Plasmodium falciparum is one of the parasitic organisms carried by mosquitoes that cause malaria when infecting a human. This is only one of five types of plasmodium that cause malaria. However, Plasmodium falciparum is believed to cause as much as 40% of all malaria infections worldwide as well as the most severe presentation, including almost all fatal cases. (Wellems, Hayton & Fairhurst, 2009) Another 40% of malaria cases can be attributed to P. vivax, the remaining infections, until recent years were the result of infection with P. ovale and P. malariae. A new strand, P. knowlesi, previously thought only to infect certain primates in Southeast Asia, has recently emerged in the human population. (Wellems, Hayton & Fairhurst, 2009)
Plasmodium falciparum is carried by mosquitoes and spread from human to human through bites from these insects. When the parasite first enters the blood stream it migrates to the liver where it matures in hepatocytes (liver cells). After it reaches full maturity, it enters the blood stream inside red blood cells; this can take as little as eight days or as long as a year,   but in most infections it happens between ten days and four weeks. After 48 to 72 hours from RBC invasion by the parasite, the blood cell bursts allowing the parasite to spread and causing the infected individual to have severe bouts of anemia. In addition to anemia malaria can present with flu-like symptoms such as fever, chills, muscle pain, nausea, vomiting, and diarrhea, as well as, in more severe cases, jaundice, convulsions, coma or death. (Kumar, Abbas, & Fausto, 2005)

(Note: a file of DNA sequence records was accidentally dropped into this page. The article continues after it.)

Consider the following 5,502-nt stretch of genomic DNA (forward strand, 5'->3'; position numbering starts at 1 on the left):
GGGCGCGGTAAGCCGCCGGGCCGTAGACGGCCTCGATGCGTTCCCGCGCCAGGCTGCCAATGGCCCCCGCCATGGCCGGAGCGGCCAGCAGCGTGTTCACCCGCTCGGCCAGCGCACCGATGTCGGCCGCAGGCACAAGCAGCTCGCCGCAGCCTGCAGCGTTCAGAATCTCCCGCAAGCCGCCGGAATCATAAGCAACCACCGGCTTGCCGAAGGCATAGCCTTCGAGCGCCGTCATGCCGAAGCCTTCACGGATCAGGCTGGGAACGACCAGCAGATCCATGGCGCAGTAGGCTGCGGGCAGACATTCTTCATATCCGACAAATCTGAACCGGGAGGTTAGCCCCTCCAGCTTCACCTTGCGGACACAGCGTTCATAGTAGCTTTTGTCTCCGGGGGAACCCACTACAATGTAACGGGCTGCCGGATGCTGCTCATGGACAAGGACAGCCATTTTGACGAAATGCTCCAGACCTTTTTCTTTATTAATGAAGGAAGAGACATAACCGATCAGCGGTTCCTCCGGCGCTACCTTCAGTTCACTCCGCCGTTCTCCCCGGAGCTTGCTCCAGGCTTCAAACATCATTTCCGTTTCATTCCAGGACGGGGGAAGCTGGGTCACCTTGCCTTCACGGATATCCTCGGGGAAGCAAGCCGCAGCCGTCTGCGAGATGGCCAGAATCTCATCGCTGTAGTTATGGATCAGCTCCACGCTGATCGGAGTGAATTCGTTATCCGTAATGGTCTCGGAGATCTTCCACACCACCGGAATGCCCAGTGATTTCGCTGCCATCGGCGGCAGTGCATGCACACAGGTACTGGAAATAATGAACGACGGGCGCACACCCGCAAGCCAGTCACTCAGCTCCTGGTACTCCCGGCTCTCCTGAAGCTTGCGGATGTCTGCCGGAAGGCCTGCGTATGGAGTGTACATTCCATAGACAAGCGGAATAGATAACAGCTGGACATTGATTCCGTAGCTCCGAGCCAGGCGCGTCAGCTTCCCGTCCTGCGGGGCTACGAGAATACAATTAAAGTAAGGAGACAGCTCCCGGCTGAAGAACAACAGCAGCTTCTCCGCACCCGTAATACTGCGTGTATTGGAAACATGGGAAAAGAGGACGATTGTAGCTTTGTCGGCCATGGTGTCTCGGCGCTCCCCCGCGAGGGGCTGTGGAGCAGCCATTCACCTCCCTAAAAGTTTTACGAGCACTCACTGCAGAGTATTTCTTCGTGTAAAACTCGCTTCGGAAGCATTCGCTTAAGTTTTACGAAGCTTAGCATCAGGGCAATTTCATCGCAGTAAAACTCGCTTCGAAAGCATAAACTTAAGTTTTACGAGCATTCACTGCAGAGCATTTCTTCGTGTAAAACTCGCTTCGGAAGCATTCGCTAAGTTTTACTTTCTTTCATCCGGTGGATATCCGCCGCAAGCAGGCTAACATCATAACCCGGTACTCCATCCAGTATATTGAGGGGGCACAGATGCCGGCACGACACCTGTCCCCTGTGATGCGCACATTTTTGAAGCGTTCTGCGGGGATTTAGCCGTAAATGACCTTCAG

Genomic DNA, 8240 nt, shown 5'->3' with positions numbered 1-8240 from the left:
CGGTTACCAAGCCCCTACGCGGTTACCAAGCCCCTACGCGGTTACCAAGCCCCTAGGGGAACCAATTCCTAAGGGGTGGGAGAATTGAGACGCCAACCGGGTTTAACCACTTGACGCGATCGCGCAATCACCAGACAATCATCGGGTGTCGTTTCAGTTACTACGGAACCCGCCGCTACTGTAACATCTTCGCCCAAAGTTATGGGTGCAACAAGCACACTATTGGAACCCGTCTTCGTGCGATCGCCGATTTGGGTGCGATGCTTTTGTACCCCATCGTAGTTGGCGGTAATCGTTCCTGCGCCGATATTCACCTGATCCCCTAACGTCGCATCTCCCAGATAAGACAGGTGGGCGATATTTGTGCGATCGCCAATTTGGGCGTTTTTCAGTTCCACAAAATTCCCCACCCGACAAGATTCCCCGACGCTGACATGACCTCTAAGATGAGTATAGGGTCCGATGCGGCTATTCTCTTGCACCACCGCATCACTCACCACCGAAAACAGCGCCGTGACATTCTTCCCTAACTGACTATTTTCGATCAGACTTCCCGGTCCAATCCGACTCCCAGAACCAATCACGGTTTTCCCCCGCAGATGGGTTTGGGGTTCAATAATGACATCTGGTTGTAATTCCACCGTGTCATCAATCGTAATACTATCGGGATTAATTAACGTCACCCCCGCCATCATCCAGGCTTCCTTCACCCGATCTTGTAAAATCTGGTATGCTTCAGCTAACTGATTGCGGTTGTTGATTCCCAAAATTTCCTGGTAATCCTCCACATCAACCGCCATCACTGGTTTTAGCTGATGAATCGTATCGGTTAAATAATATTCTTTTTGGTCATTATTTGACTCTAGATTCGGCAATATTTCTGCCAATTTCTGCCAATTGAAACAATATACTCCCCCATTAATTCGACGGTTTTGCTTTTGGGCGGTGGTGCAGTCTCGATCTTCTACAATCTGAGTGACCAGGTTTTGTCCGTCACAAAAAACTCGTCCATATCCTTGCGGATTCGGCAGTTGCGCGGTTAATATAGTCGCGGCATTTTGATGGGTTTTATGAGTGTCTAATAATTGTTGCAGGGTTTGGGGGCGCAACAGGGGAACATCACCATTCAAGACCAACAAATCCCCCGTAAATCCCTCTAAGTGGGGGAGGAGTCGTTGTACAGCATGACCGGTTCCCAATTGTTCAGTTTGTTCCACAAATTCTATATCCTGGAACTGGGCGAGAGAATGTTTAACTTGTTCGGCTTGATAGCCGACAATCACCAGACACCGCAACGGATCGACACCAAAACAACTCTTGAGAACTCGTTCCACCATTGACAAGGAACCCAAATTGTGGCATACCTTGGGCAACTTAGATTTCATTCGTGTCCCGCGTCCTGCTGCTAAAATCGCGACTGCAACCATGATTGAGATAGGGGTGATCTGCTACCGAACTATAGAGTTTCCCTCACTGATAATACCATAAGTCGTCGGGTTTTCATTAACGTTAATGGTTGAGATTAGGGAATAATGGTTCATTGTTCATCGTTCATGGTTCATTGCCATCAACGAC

Malaria is one of the leading causes of death worldwide, and is most prevalent in the tropics and subtropics; it can be seen in more temperate climates, but does not survive winter. A disease believed to be malaria was first described by the Chinese in 2700 BC; this disease was soon studied by cultures reaching from Asia to ancient Greece. The first treatment, artemisinin, believed to be...